Feds: U.C.C. 1-308, State: U.C.C. 1-207, Both: U.C.C. 1-103.6

  3. #3
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    Quote Originally Posted by Butch00 View Post
    I live in Delta Junction...You should not have any problems with the troopers.
    I never consent to allow them to secure my handgun.
    I have heard that same statement before on this forum. I was wondering if that sentiment was based on law or not. what I dont want to happen is to have a semi friendly encounter with a trooper/local LEO turn in to misconduct with a weapon charges and criminal record. I would like to make sure when i stand on my rights, I am standing on firm ground.

    Thanks for your advice.

  4. #4
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    As I understand it, the "Duty to Inform, Police Ability to Secure" was the price of permitless carry a few years ago.

    Under current law (reference Terry v. Ohio), LEOs can seize a weapon without PC if (A) the citizen is armed and (B) the citizen is dangerous. Both conditions must be true. Arguably, Alaska's statute requires only one part of the two-pronged test to be met (the first). The peace officer can take physical possession of the firearm or direct you to secure it, and I'd imagine that they would have broad discretion in such direction.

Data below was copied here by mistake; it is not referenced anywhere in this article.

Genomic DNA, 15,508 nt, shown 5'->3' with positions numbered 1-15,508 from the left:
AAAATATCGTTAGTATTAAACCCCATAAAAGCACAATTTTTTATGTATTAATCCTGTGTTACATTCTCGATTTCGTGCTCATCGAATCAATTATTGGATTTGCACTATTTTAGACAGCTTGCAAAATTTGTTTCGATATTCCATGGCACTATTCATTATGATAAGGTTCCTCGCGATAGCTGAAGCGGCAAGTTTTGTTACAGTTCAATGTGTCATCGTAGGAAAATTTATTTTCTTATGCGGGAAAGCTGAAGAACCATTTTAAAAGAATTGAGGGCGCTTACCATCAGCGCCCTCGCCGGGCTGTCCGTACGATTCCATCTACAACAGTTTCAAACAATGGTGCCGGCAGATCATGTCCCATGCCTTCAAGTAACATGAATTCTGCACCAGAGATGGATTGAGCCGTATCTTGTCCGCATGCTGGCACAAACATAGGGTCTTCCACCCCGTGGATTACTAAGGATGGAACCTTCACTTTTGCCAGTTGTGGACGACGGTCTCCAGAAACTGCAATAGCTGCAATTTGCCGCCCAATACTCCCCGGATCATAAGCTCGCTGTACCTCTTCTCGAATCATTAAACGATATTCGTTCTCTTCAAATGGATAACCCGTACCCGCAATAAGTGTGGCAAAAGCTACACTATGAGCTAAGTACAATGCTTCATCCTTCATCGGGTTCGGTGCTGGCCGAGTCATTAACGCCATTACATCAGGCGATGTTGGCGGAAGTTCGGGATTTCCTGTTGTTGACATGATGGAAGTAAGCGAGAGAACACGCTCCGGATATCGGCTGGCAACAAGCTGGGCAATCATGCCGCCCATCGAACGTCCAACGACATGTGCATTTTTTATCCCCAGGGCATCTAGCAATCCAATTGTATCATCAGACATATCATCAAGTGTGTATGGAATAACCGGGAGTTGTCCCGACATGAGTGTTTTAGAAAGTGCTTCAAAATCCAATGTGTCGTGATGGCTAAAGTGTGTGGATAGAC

If you are openly carrying, there is no duty to inform and arguably the LEO cannot seize the openly carried firearm. It only applies if concealed.

    I would be hesitant to use the "defensive weapon" clause. I believe that if you dig into the definitions and/or case law for this code, you'll find that defensive weapons are described as tasers, batons, etc. It would be hard to argue that a pistol is not a deadly weapon; deadly weapon is defined under code and a handgun would certainly fit the definition!

    My strategy would be as follows:
    1) If you carry concealed, simply avoid contact with LEOs. There is no reason to bother them or for them to bother you.
    2) You can carry openly in which case they don't have the right to seize your weapon unless they have reason to believe that you're dangerous (meeting the Terry test).